(Warning: spoilers abound)
Much ink and many megabytes have been spent in praise of the season 2 finale of Fargo, all of it earned.
But in breaking down the cleverness of the final episode, perhaps we, as Lou Solverson would say, are missing the bigger picture there, yeah.
For all the brilliant Coen references, time jumps and links back to season 1, Fargo’s second season is really a retelling of the story of Job — with Hanzee as the devil, a well-dressed-but-indifferent stranger as God and Lou as Job.
The show foretold that in episode 1, when judge Mundt tells Rye Gerhardt the parable: That one day, the Devil challenged God that he could get a righteous man to denounce his faith. He plagued Job with loss, pain and suffering. But Job remained unwavering, and was returned his health and fortune for taking the righteous path.
In the same way, Lou was set upon by modern plagues. He is sent to serve in Vietnam — twice. He’s watched “his boys” die senselessly. His young wife and mother of his 6-year-old has cancer. He is threatened to surrender his faith by the Gerhardt clan, which owns local law enforcement, and by Mike Milligan, who has corporate backing to lure him with cash.
But Lou rejects the crooked for the enlightened path, literally following a pool of blood toward the the glow of the crime scene in creator Noah Hawley’s profound Palindrome in Fargo’s second season finale.
Hawley managed to do with season two what the Coen Brothers did in 2007 with the film adaptation of Cormac McCarthy’s epic No Country for Old Men. The brothers took a bloody Western epic and turned it into a Biblical tale of Satan-angel rivalry. For who is Anton Chigurh if not Death, unstoppable and random as a coin flip, friend-o? And Tommy Lee Jones, as Sheriff Ed Tom Bell, is more: a wizened angel who sees the pointless of engaging with madness, particularly after a simple man (Josh Brolin as Llewelyn Moss) loses his life and soul to greed.
The canny interpretation would win the Coens a raft of Academy Awards, including Best Picture.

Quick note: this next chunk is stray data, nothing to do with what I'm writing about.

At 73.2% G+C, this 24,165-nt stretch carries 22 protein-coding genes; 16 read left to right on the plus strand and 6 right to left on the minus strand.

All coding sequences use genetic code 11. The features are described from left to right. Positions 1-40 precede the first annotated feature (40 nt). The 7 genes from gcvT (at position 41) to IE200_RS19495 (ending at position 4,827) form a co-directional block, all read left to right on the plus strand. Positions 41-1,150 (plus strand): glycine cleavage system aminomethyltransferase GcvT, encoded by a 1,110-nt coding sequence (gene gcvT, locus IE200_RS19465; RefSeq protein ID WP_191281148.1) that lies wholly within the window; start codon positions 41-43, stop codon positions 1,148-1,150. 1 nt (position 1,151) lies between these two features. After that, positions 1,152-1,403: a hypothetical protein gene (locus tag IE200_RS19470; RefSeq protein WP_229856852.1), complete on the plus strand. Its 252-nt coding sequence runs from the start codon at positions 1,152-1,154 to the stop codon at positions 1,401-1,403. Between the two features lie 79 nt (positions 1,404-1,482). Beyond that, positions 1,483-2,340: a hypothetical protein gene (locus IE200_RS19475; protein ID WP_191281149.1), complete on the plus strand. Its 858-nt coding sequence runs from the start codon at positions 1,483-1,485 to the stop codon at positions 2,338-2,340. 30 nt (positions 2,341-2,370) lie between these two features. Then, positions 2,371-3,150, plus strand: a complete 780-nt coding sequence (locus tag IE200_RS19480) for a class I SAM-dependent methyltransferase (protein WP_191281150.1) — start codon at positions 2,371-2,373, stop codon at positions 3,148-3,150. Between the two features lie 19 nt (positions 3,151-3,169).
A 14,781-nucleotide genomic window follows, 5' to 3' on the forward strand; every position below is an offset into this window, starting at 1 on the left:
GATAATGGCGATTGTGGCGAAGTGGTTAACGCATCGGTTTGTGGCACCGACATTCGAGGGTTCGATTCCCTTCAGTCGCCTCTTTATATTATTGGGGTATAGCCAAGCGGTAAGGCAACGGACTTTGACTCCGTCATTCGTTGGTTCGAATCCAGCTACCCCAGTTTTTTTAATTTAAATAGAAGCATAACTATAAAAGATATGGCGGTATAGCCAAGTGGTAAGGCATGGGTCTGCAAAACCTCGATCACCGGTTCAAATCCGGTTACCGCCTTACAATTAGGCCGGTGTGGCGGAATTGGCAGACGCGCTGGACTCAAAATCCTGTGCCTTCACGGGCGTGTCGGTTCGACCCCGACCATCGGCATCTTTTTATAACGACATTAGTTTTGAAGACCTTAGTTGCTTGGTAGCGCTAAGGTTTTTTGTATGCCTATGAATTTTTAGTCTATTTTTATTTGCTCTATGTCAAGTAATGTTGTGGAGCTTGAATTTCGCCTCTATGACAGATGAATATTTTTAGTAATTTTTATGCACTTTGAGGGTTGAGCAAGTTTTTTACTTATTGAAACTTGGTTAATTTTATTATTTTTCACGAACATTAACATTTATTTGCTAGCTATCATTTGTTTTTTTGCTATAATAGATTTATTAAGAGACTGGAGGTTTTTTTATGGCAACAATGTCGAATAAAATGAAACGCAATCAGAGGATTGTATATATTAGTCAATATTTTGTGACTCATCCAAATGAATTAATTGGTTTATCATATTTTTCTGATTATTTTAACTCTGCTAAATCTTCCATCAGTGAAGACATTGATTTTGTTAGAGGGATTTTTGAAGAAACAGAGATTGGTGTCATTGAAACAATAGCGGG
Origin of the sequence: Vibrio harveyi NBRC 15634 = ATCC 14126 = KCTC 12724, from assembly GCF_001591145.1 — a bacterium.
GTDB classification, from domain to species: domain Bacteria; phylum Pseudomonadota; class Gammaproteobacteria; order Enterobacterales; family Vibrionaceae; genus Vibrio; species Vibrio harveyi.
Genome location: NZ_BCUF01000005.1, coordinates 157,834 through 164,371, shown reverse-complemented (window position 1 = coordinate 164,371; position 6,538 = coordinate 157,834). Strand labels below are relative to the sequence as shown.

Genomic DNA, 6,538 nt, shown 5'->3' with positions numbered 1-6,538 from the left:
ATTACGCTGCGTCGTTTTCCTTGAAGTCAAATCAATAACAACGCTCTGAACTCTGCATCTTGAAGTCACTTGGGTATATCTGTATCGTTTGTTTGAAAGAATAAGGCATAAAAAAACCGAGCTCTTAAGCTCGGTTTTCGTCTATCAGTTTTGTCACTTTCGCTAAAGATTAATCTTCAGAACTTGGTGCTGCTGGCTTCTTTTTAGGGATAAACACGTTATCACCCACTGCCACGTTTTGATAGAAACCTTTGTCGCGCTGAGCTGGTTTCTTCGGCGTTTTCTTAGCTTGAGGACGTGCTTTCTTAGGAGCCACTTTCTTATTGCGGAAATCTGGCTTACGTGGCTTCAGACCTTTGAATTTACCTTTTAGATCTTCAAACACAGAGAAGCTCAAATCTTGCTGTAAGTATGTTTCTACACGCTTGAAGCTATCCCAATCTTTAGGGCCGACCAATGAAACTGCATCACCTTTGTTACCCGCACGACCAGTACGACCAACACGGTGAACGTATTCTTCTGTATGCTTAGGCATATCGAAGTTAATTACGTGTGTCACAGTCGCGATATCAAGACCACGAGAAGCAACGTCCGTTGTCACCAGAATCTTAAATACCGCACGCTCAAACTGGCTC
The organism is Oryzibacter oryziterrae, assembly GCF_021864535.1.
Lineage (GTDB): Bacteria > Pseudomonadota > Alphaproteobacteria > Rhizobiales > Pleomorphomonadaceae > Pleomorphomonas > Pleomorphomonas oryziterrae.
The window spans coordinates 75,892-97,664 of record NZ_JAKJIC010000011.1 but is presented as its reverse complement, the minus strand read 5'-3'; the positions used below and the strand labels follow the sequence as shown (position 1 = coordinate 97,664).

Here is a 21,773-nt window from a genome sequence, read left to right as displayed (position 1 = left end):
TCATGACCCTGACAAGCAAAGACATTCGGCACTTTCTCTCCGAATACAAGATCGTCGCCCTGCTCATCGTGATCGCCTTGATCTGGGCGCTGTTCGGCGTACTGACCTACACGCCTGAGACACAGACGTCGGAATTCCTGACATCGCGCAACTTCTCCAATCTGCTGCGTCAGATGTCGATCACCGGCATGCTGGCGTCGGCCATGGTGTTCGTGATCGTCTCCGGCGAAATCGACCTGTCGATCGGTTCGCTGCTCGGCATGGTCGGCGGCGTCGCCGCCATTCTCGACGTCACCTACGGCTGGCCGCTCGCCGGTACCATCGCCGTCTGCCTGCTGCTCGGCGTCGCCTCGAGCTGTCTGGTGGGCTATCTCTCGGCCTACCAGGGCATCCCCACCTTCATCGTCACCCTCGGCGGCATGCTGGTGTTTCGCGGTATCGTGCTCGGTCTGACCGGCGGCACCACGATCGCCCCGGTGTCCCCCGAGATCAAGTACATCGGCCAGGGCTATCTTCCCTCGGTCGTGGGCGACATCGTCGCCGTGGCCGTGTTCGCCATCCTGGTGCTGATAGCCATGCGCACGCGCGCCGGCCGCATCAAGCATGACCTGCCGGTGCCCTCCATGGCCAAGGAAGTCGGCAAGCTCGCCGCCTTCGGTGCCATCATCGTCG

Similarly, Hanzee is Death incarnate. Throughout season 2, he was present as a silent instigator: Between Dodd and his family, between the Gerhardts and the Kansas City mob, perhaps even between the white man and Indian in the West’s Manifest Destiny (Hanzee takes a long, unreadable look at the site of Indian hangings at Sioux Falls). His demonization is made visually official when he is cast in flames as Peggy imagines him outside, smoking her out of the cooler.
But the defining scene comes 52 minutes into the episode, when a scarred, bandaged and vanquished Hanzee awaits the stranger with his new identification. Mr. Numbers and Mr. Wrenches, both children and both staples of season 1, toss a softball in a park. The stranger talks of Hanzee’s insistence of joining empires whose vanity assures their destruction. He issues Hanzee a new Social Security number and new name, Moses Trinity.
But, measured as a story unto itself, isn’t it God allowing the Devil to continue to wreak futile chaos — which Satan promises to do (“Head in a bag. That’s the message.”)? As a furious Hanzee storms off the field and brushes past the now-fighting brothers, you could nearly hear Sympathy for the Devil playing in the background. Hope you guess my name.
Meanwhile, the devil’s lieutenants are sent to their corresponding hells: The Gerhardt’s lose their entire family, Peggy becomes a literal prisoner of her pride, Ed left a slab of refrigerated meat for ignorance, and Michael made an emperor-turned-drone in a corporate hellscape for greed.
The faithful Solversons, meanwhile, retire to their version of heaven — and even gets a brief sermon from patriarch Ted Danson (Moses?) who dreams of a world with one language, not of tongues divvied like the Tower of Babel.
Which would also explain the alien visitors from above. Sometimes all people need is faith to make the following a true story.
The devilish question for the F/X network, which has green-lit a third season of Fargo, is how do you top it?